• Will we see cognitive computing transforming cyber-security in the coming years?

Cognitive Systems: Key Players

As many new cognitive computing initiatives emerge, it is important to understand who are the key players.

  • Who are the key players?
  • Who is leading the cognitive computing space?

Challenges

Whenever, any new way of doing things emerge, there are risks and rewards. Cognitive computing is no different. It is important that we evaluate this further

  • What are the challenges to cognitive computing?
  • What risks rise due to cognitive computing?
  • What impact will cognitive computing bring on jobs?
  • How will cognitive computing affect jobs today and in the coming tomorrow?
  • What social risks will emerge from cognitive computing?
  • What other risks are emerging?

Conclusion

While today, much of cognitive computing seems transformative and revolutionary, in the coming years, this type of human-computer interaction with real time applications will likely be as common as air, food and water. The decisions we take today will determine how cognitive systems and humans will work in parallel for the benefit of humanity. Time is now to talk about “cognitive computing risks and rewards”!


For more please watch the Risk Roundup Webcast or hear Risk Roundup Podcast


About the Guest

Patricio Julian Gerpe is a high-tech entrepreneur, Co-CEO of Siuk an automation solution company, a TEDx speaker, co-founder of the Argentine AI community (named IA AR), writer and start-up mentor. He will review some projects of decentralized AI such as OpenMind and SynapseAI and is based in UK.

About the Host of Risk Roundup
Jayshree Pandya (née Bhatt) is a visionary leader, who is working passionately with imagination, insight and boldness to achieve Global Peace through Risk Management. It is her strong belief that collaboration within, between and across nations: its government, industries, organizations and academia (NGIOA) will be mutually beneficial to all—for not only in the identification and understanding of critical risks facing one nation, but also for managing the interconnected and interdependent risks facing all nations. She calls on nations to build a shared sense of identity and purpose, for how the Security Centric Integrated Cyberspace, Geospace and Space Risk Management framework is structured will determine the survival and success of nations in the Digital Global Age. She sees the big picture, thinks strategically and works with the power of intentionality and alignment for a higher purpose—for her eyes are not just on the near at hand but on the future of humanity!

At Risk Group, Jayshree is driving the thought leadership on “Strategic Security Risk Intelligence”! She believes that Cyberspace, Geospace or Space (CGS) cannot be secured if NGIOA works in silo within and across its geographical boundaries. As security requires an integrated NGIOA approach with a common language, she has recently launched Cyber-Security, Geo-Security and Space- Security Risk Research Centers that will merge the boundaries of Geo-Security, Cyber-Security and Space-Security.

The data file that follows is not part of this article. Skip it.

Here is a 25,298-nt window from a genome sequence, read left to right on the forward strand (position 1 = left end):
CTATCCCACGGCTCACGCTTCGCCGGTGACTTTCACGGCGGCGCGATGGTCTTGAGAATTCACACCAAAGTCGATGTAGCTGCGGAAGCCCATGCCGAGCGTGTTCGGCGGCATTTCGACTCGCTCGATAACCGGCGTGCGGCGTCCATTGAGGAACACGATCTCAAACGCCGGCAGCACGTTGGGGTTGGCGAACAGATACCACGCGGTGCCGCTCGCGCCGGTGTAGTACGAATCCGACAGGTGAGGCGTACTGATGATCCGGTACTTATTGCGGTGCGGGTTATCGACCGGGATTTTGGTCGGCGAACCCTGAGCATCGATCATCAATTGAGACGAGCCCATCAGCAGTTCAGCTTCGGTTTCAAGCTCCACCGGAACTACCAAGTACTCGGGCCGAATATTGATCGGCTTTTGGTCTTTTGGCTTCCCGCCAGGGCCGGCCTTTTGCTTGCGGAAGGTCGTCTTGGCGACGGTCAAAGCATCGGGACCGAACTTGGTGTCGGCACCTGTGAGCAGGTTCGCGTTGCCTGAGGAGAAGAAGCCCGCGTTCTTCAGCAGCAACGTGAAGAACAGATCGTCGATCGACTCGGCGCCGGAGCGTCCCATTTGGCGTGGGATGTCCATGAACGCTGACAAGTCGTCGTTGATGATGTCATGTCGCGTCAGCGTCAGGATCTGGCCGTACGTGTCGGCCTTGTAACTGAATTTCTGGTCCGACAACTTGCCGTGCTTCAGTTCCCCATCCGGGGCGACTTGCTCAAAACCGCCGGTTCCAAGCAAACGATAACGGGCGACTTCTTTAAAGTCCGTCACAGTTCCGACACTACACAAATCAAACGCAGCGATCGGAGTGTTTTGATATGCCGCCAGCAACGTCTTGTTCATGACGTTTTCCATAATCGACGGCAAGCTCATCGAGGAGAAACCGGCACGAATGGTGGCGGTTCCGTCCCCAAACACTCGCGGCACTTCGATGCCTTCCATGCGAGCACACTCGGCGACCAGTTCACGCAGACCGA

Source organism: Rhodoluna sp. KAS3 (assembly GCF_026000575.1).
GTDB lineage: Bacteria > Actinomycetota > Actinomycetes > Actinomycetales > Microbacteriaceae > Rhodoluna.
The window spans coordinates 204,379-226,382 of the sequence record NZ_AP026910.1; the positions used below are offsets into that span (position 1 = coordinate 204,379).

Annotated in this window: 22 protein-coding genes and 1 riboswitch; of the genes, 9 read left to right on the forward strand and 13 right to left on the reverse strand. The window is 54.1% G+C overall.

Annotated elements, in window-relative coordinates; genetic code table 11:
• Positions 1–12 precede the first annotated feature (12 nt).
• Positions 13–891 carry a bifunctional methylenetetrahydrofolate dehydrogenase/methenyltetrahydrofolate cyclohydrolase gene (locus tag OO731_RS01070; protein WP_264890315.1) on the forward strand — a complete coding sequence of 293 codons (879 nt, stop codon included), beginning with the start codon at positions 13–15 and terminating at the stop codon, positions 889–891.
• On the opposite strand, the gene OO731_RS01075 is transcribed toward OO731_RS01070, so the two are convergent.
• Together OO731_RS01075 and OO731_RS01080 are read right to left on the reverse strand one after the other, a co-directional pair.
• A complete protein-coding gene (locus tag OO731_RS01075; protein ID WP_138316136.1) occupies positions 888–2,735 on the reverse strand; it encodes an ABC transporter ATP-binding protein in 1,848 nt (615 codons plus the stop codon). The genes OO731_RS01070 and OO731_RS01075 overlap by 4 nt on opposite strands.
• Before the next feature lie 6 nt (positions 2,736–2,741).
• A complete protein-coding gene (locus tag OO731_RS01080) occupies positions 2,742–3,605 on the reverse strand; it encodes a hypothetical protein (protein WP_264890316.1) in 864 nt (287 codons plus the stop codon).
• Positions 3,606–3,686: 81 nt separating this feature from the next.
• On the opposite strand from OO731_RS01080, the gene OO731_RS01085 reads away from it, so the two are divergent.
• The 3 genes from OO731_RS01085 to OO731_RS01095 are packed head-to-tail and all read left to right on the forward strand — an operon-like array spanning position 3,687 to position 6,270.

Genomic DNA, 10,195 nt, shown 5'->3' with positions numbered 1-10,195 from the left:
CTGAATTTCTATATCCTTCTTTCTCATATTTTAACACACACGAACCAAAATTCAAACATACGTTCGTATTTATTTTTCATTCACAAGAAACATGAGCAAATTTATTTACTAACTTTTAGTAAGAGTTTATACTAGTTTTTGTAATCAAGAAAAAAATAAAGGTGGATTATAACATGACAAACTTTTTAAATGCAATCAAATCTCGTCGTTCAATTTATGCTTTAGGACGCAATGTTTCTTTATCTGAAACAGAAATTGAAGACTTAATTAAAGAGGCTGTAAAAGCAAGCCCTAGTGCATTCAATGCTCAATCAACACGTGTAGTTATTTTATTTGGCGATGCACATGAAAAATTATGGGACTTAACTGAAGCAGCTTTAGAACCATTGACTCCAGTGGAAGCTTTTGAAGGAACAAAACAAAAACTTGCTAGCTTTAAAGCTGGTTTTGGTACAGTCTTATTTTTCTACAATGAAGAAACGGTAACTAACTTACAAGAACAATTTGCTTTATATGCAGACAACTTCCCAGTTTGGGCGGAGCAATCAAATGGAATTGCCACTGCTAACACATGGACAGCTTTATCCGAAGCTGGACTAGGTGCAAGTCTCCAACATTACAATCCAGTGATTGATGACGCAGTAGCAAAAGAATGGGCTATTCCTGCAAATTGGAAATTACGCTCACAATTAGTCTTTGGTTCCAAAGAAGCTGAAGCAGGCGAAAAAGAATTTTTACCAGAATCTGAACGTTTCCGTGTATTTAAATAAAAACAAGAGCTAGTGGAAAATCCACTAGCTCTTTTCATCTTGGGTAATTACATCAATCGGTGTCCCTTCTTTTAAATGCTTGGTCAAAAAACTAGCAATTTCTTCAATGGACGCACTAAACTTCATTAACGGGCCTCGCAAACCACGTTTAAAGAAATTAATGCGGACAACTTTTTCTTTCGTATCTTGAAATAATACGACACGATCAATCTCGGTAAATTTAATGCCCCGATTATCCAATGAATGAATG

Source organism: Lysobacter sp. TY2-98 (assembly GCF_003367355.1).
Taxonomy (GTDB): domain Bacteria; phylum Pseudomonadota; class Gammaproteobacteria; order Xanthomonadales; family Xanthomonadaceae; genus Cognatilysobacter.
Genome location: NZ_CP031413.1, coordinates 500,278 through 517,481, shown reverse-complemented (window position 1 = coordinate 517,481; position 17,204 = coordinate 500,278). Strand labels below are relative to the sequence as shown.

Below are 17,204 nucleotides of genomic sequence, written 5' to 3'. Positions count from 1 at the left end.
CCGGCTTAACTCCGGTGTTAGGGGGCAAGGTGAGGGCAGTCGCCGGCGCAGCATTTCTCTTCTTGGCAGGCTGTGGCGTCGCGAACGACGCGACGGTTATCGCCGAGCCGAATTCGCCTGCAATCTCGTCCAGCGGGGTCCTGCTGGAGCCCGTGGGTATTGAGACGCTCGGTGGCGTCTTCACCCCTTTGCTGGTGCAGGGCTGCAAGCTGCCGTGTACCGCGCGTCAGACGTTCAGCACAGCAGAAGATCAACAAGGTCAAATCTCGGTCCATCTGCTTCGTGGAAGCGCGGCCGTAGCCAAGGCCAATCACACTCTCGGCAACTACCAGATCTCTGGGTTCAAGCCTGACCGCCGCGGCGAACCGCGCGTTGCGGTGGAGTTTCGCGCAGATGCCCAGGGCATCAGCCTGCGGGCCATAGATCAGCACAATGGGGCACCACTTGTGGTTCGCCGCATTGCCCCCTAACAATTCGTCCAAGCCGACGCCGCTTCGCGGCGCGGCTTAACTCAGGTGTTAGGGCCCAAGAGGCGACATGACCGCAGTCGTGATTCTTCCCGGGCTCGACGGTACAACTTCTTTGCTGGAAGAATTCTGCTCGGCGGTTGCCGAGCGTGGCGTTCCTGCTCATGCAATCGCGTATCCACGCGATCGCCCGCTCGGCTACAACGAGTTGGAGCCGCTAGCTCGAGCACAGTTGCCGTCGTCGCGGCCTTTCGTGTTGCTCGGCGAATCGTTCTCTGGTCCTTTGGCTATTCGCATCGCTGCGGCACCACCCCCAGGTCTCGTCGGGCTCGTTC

In 2015, Jayshree launched “Risk Roundup” an Integrated Cyber-Security, Geo-Security and Space-Security Risk Dialogue. Risk Roundup Webcast/Podcast are available on YouTube, iTunes, Google Play, Risk Group website, and professional social media.

Jayshree’s inaugural book, The Global Age: NGIOA @ Risk, was published by Springer in 2012.

About Risk Roundup

Risk Roundup: Webcast/Podcast, a global initiative launched by Risk Group, is an integrated cyberspace, geospace, and space (CGS) security risk dialogue for individuals and entities across nations: its government, industries, organizations and academia (NGIOA). Risk Roundup is directly trying to promote and enhance CGS risk intelligence by collective participation of decision makers from across NGIOA.

Risk Roundup is released in both audio (Podcast) and video (Webcast) format and is available for subscription at (Risk Group WebsiteiTunesGoogle PlayStitcher RadioAndroid, and Risk Group Professional Social Media).

About Risk Group

Risk Group is an integrated cyberspace, geospace and space (CGS) security risk research organization. Risk Group is on a mission to epitomize collective risk intelligence of nations: its government, industries, organizations and academia (NGIOA) as the synergistic intersection among independent as well as interconnected and interdependent CGS security risks to help achieve an effective process for better collective security risk intelligence, management and governance than silo and fragmented security risk approach that we have across nations today. Risk Group is determined to engage the collective NGIOA risk intelligence capability to manage CGS security risks—risks impacting individuals and entities across NGIOA. Having a collective NGIOA risk intelligence capability will be transformative for not only achieving CGS security but also global peace.

Risk Group believes that risk management, security and peace walk together hand in hand. Though security is related to management of threats and peace to the management of conflict, risk management is related to management of security vulnerabilities as well as management of conflict, and it is not possible to conceive any one of the three without the existence of the other two. All three concepts feed into each other. Risk Group believes that the security we build for ourselves is precarious and uncertain until it is secured for everyone across nations. Tradition becomes our security-so if we build a culture of managing risks effectively it will lead us to security and security will lead us to peace!